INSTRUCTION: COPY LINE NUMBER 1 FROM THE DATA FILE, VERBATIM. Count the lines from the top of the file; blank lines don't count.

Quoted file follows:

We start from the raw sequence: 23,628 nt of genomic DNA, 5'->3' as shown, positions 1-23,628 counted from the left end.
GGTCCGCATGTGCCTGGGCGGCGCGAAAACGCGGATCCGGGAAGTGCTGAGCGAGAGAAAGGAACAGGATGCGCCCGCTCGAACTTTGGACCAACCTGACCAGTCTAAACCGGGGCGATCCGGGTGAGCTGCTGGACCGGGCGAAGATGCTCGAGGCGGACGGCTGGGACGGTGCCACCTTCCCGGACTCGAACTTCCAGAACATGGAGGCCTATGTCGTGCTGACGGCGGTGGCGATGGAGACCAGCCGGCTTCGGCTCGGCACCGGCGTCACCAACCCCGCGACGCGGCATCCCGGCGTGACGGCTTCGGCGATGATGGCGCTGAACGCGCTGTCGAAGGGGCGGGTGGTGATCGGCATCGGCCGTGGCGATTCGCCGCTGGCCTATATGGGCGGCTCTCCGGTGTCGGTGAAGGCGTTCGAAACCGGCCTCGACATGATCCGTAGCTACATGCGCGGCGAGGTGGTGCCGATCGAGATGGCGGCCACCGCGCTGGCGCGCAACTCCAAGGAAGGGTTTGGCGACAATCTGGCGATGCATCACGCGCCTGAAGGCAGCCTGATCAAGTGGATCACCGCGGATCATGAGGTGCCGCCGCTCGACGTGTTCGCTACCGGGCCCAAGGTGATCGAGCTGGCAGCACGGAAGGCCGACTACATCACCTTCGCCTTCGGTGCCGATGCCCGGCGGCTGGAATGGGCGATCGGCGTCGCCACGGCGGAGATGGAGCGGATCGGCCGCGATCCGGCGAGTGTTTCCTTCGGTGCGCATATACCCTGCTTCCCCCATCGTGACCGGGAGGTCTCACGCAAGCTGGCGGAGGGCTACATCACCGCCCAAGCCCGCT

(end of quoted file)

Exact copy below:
We start from the raw sequence: 23,628 nt of genomic DNA, 5'->3' as shown, positions 1-23,628 counted from the left end.